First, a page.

German Deputy Finance Minister Jens Spahn warned Britons that they can’t expect to retain the benefits of European Union membership if they decide to leave the bloc in the U.K.’s June 23 referendum.
“Some people think they’ll get the good stuff afterwards anyway, the free-trade agreement and the free movement, but it can’t be the same,” Spahn said in a Bloomberg Television interview in Brussels on Thursday. “It’s always different if you’re a neighbor or part of the family.”
The combination of warning and cajoling by one of Wolfgang Schaeuble’s deputies mirrors Chancellor Angela Merkel’s stance. While she and Schaeuble are urging Britons to stay, Merkel warned last week that the U.K. would be isolated and lose influence if it left the EU.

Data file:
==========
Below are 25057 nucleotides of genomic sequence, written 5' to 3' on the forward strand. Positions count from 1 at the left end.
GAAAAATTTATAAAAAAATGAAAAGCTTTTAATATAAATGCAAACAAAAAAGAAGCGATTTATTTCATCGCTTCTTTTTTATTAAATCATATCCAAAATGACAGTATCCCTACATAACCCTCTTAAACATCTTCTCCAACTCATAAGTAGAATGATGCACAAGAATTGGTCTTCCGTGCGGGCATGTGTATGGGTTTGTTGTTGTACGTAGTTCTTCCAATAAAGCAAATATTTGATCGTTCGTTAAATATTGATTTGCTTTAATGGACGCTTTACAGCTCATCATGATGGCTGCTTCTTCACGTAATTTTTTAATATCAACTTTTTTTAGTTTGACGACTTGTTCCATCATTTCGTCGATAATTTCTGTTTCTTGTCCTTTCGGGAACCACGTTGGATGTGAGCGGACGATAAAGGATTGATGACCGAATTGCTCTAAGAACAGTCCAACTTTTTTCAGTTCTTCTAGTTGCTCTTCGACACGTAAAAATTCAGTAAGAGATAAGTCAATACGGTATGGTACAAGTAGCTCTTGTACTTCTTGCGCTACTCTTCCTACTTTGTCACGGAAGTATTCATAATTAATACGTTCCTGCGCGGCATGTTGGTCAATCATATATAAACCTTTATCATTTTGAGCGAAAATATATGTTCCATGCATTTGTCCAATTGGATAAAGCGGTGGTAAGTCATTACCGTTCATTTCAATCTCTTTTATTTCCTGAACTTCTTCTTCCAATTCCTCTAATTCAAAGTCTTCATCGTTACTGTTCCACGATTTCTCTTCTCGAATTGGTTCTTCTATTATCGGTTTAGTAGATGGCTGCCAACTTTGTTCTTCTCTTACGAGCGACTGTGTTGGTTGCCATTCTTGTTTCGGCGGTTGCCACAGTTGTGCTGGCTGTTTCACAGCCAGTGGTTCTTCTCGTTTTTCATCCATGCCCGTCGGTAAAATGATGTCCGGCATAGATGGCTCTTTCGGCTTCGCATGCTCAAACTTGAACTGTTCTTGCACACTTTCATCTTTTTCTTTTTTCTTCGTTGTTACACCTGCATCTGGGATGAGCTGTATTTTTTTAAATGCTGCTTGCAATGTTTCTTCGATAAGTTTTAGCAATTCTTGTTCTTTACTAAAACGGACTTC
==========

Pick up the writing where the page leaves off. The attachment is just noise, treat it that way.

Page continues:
U.K. Business Secretary Sajid Javid said this week that leaving the EU could cost British businesses 34.4 billion pounds ($49.7 billion) in “non-tariff barriers” to trade as a result of being outside the single market, a claim that the Leave campaign dismissed as a “random” number. An online poll by YouGov Plc published in Tuesday’s Times newspaper showed ‘Remain’ at 43 percent and ‘Leave’ at 42 percent.